Exports have long been China’s main driver of its economic growth.
PMI data indicate China’s nonmanufacturing sector is expanding, a bit, while its manufacturing sector is contracting, a bit. Reuters

Don’t expect China’s September data bounce to change the script.

While a better-than-expected reading on China’s exports over the weekend broke a run of bad economic reports, the world's second-largest economy is still widely expected to mark its seventh consecutive quarterly slowdown in growth in the July-September period.

Analysts look for official data due on Thursday to confirm that gross domestic product growth slipped to 7.4 percent in the third quarter, undershooting the 7.5 percent rate mandated by Beijing for 2012 and leaving the economy on track for its most sluggish year of expansion since 1999. Underlining the weakness, the World Bank last week downgraded its forecast for China’s full-year growth to 7.7 percent from its May outlook of 8.2 percent.

At a time when the U.S. is growing at close to 1 percent annually, and Japan and Europe are barely growing at all, China’s mid-7 percent growth still seems quite remarkable by global standards. Yet, it is a far cry from China’s experience.

As the third-quarter earnings season heads into full swing, investors will likely get fresh confirmation on how China’s slowdown is threatening to sap U.S. corporate profits. Aluminum giant Alcoa Inc. (NYSE: AA) has already lowered its forecast of aluminum-demand growth for the year, citing a slowdown in China.

The concern is that all drivers of GDP growth appear to be faltering.


Net exports used to contribute about 2 or 3 percentage points to China’s economic growth rate. But China is likely to grapple with weaker external demand during the rest of 2012 due to the slowing global economy. Exports, which generated 31 percent of GDP in 2011, have become a drag instead.

After plummeting to a six-month low in July, China’s export growth picked up slightly in August and September. Although September exports exceeded forecasts, up almost 10 percent from a year earlier, analysts say the trade outlook remains grim.

Moreover, seasonal factors may have influenced the latest export numbers as manufacturers rushed to get Christmas shipments out to retailers in the West before the “golden-week” holiday that ran for the week at the beginning of October. Another factor was that last year’s September numbers were low because the Chinese mid-autumn festival landed in September 2011. This year it was in October.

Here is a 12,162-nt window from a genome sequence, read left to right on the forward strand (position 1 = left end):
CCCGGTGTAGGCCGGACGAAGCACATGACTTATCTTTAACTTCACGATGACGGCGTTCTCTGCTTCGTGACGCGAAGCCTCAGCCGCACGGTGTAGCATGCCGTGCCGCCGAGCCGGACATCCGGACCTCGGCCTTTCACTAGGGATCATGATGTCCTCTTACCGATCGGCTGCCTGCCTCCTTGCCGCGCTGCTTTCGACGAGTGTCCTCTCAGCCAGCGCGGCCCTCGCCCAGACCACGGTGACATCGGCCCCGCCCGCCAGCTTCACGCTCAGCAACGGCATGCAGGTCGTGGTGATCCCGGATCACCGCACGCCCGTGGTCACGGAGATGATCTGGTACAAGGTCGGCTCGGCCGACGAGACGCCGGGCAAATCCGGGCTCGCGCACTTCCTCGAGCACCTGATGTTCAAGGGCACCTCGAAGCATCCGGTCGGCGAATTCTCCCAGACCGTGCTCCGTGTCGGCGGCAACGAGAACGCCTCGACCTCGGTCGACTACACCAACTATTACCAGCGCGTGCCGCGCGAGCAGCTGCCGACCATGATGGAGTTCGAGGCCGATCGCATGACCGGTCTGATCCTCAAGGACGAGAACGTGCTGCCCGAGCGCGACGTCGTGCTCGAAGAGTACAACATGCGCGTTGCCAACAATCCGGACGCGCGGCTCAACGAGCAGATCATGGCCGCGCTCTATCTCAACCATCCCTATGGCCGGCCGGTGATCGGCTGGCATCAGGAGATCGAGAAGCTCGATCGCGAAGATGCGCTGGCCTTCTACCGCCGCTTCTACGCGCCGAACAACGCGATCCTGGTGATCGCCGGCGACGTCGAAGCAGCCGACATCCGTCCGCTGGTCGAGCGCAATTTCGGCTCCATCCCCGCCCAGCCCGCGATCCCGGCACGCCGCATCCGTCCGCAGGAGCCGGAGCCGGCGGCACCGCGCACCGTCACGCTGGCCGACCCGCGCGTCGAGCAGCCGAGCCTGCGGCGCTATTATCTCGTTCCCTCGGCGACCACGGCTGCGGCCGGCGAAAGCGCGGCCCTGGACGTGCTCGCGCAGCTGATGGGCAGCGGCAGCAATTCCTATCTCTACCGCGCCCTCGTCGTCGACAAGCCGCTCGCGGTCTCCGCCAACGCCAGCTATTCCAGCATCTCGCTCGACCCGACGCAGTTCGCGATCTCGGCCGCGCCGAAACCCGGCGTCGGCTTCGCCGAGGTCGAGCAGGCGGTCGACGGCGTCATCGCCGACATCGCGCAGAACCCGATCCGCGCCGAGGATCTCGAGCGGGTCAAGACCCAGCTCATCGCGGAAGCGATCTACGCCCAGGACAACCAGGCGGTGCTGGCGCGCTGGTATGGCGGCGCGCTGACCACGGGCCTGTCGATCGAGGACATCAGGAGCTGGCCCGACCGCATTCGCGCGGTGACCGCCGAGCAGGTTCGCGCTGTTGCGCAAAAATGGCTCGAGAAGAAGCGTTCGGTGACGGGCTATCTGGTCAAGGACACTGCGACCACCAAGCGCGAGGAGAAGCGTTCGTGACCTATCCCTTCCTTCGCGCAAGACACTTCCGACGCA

Fixed-asset investment in China grew from 34 percent of GDP in 2000 to over 44 percent in 2011 -- an average annual growth rate of 12.7 percent, relative to a 10.4 percent rate of growth in GDP during this period.

Although there is still plenty of capital spending, there is now a huge base of physical capital, and new investment is becoming less efficient: A given increase in capital leads to a smaller increase in GDP.


While retail sales have been resilient this year, the economy’s shift to a consumption-led model is occurring only gradually.

Household consumption, which accounts for 70 percent of the U.S. GDP, contributes only about 35 percent of Chinese GDP.

Trade data released Saturday showed no sign of improvement in domestic demand, as Chinese imports revived only slightly in September from the previous month's contraction.

Lack Of Easing

Inflation has fallen steadily from a three-year peak of 6.5 percent in July 2011, running at or below 3 percent since May -- well below the government's 4 percent target.

The muted inflation should provide ample room for continuous policy easing without fear of igniting big price increases. But the central government has been very reluctant to do more to arrest the slowdown -- unlike in late 2008, when the central bank loosened policy aggressively and Beijing unleashed a major stimulus to power the economy past the global financial crisis.

The People’s Bank of China last cut interest rates in early July, and it has not lowered lenders’ required reserves since May.

Analysts expect no major new initiatives until a once-a-decade handover of power to younger Communist Party leaders begins at a meeting in November.

"We do not expect the government to come up with any major new stimulus, either during the leadership transition or after, unless the economy takes a turn for the much worse," UBS economist Tao Wang said in a report.

Another explanation is that after their huge stimulus in 2008 ignited inflation and a wasteful building boom, Chinese leaders have come to the conclusion that slower growth is desirable for the country. They are trying to shift the economy toward consumption-driven growth and away from being an economy fueled by investment.

The apparent strength of tourism and spending during October’s “golden-week” holiday has revived hopes that China could experience a consumer-led rebound. But there is little convincing evidence that spending growth is doing anything better than standing still.

“In the near term though, talk of a consumer-led rebound remains unrealistic,” said Mark Williams and Qinwei Wang of Capital Economics in a report.